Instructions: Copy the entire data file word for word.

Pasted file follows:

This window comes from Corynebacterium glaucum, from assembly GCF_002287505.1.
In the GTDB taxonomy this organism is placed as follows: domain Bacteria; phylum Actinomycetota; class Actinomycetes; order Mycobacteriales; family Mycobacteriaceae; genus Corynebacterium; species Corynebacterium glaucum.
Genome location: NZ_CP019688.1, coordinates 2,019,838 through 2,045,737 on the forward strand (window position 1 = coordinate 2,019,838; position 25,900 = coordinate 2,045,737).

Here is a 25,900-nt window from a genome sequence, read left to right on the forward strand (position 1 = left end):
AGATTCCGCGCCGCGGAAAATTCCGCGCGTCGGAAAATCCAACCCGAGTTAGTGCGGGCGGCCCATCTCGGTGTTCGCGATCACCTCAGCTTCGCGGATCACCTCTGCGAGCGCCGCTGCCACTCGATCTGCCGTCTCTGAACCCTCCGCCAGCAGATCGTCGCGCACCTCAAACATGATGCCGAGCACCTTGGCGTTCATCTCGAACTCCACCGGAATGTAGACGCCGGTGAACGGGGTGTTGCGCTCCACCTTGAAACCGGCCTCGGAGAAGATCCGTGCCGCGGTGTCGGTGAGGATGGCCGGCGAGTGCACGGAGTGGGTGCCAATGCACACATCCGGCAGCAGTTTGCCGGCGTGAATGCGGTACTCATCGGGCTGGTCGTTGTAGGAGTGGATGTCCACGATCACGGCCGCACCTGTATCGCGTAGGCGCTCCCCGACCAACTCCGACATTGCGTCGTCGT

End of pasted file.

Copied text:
This window comes from Corynebacterium glaucum, from assembly GCF_002287505.1.
In the GTDB taxonomy this organism is placed as follows: domain Bacteria; phylum Actinomycetota; class Actinomycetes; order Mycobacteriales; family Mycobacteriaceae; genus Corynebacterium; species Corynebacterium glaucum.
Genome location: NZ_CP019688.1, coordinates 2,019,838 through 2,045,737 on the forward strand (window position 1 = coordinate 2,019,838; position 25,900 = coordinate 2,045,737).

Here is a 25,900-nt window from a genome sequence, read left to right on the forward strand (position 1 = left end):
AGATTCCGCGCCGCGGAAAATTCCGCGCGTCGGAAAATCCAACCCGAGTTAGTGCGGGCGGCCCATCTCGGTGTTCGCGATCACCTCAGCTTCGCGGATCACCTCTGCGAGCGCCGCTGCCACTCGATCTGCCGTCTCTGAACCCTCCGCCAGCAGATCGTCGCGCACCTCAAACATGATGCCGAGCACCTTGGCGTTCATCTCGAACTCCACCGGAATGTAGACGCCGGTGAACGGGGTGTTGCGCTCCACCTTGAAACCGGCCTCGGAGAAGATCCGTGCCGCGGTGTCGGTGAGGATGGCCGGCGAGTGCACGGAGTGGGTGCCAATGCACACATCCGGCAGCAGTTTGCCGGCGTGAATGCGGTACTCATCGGGCTGGTCGTTGTAGGAGTGGATGTCCACGATCACGGCCGCACCTGTATCGCGTAGGCGCTCCCCGACCAACTCCGACATTGCGTCGTCGT